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Hi and welcome to JA. I am Ray and will be the expert helping you today.
Can you tell me how the divorce awarded this property?Was it to be to both of you here or one of you? Some more information about the divorce vs. this deed.Thanks.
I mean it appears it awards it to both of you as tenants in common rather than to one of you is that correct?
So here you would have to get him off the title if you want to claim it for homestead purposes. All you can do here is take it back to divorce court if he will not cooperate.You could buy him out if you could agree to a price and afford to do so.This is really a matter of putting off a problem, still needs to be resolved by the court if necessary.
Jointly owned, you may be able to claim it as a partial homestead if you are living there.Likely you need him to agree and sign exemption.
The homestead exemption lowers your taxes here.you make application at tax assessors office.
Her you both own this as undivided tenants in common until sold or you buy him out.
New Hampshire's homestead exemption allows you to protect up to $100,000 of equity in your home, and twice that amount if you are a married couple filing jointly.
A “Homestead Exemption” is a type of protection for a person’s principal residence. There is an automatic homestead protection of $125,000. This automatic protection may be sufficient to protect a deposit made upon the estate; however, it is not likely to be sufficient coverage to protect the full value of your home. In order for homeowners in Massachusetts to protect the value of their property up to $500,000 per residence, per family, you must file a document called a “Declaration of Homestead”. The form is filed at the Registry of Deeds in the county or district where the property is located, referencing the title/deed to the property.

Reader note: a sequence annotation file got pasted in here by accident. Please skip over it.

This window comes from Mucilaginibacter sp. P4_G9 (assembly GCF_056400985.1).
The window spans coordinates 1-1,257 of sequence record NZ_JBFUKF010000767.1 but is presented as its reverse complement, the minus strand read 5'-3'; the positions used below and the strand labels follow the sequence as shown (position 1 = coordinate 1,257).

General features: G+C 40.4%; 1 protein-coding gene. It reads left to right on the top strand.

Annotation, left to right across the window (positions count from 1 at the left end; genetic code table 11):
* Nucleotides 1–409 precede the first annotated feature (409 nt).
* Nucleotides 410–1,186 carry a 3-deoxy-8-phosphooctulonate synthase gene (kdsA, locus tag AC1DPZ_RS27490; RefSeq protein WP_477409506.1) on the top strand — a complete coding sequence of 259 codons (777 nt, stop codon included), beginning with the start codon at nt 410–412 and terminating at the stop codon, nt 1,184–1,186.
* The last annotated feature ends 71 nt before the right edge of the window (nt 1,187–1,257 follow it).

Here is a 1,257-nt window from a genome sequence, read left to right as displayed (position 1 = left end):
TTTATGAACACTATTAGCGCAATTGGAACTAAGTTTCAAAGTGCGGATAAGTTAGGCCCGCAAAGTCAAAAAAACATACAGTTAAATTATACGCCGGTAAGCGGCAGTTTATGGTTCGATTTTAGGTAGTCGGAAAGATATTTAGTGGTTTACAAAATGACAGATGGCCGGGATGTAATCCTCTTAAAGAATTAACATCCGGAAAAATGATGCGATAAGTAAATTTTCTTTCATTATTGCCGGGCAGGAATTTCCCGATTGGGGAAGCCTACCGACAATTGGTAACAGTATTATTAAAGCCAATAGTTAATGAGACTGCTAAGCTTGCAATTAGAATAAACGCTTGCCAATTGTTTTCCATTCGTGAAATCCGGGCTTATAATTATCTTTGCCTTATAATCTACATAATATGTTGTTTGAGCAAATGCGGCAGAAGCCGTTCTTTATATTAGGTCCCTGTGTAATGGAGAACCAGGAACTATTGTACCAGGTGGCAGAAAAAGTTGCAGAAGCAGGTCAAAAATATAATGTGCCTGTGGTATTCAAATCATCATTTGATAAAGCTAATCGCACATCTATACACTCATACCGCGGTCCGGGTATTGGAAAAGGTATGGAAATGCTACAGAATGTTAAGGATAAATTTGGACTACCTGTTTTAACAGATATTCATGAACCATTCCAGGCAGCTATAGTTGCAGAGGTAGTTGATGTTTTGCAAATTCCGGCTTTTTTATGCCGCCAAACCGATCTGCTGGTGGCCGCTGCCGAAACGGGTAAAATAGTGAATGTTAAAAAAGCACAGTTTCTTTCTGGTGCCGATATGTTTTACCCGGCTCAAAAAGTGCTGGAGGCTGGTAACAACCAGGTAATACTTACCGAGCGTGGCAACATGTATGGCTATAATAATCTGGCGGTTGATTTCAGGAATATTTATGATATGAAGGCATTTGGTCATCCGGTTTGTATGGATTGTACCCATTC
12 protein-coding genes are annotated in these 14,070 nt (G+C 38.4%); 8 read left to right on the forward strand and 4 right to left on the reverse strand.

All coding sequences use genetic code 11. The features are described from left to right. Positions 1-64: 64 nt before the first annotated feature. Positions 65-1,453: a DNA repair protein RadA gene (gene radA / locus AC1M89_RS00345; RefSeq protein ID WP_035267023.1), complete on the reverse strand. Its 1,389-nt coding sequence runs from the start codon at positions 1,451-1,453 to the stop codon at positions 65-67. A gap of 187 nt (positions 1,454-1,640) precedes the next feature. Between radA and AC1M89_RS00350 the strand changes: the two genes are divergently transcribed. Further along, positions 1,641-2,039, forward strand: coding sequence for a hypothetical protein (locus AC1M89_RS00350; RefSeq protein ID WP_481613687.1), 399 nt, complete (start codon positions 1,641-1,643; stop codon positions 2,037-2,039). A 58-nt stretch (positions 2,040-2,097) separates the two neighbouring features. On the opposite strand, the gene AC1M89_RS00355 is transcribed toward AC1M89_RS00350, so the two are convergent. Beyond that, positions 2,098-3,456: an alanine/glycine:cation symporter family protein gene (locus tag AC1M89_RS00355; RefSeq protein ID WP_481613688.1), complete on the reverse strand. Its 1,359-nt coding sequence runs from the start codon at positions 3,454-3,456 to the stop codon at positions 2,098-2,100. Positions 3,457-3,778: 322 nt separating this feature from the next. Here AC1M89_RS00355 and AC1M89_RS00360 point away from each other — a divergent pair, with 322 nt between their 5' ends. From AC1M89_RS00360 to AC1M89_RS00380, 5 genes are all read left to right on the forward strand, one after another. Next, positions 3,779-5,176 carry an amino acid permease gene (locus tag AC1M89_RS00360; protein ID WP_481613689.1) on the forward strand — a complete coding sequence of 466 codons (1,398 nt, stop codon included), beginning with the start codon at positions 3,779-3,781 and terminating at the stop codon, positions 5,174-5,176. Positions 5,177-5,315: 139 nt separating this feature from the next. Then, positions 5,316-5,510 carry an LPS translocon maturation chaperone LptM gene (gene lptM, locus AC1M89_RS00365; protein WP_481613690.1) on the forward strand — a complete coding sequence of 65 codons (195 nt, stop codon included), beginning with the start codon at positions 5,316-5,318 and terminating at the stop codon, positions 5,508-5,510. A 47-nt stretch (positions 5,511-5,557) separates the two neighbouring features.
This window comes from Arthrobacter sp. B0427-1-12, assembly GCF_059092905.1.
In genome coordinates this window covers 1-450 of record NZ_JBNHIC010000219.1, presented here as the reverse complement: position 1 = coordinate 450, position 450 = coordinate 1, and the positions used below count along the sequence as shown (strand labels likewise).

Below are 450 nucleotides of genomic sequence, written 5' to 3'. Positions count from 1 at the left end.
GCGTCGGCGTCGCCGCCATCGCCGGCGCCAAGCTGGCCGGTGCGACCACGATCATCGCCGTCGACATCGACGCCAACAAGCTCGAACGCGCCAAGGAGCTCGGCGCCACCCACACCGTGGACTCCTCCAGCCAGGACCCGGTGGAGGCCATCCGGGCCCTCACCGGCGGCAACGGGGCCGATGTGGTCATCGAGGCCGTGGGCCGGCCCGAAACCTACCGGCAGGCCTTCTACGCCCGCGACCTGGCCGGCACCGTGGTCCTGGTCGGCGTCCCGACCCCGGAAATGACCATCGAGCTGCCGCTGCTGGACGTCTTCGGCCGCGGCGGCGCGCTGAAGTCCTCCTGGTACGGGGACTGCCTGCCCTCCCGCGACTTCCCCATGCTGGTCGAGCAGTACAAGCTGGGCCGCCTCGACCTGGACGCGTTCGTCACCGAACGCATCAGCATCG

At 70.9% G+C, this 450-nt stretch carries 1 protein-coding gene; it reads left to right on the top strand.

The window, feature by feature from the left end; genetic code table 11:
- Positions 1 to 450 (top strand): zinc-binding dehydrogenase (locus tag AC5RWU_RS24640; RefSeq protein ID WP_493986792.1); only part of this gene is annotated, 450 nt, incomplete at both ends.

Here in New Hampshire, the Homestead exemption is automatically given to you in your primary residence when you move into your home. The homestead exemption safeguards your home up to $100,000 against creditors that file judgments or liens against you. Because the exemption is automatically given to you by the state, there is no need to file paperwork applying for homestead.
You want to make sure it is on file with the county tax assessor.
The only rights you are giving up here are that of sole ownership.You both have ownership interest.You may have to return to divorce court and seek modification if he will not work with you here.It is a stalemate and a judge and further orders may be necessary.
I am not a NH lawyer but I gave you NH law in your response.
Please let me know if you have more, thanks.
Yes as long as you are living there.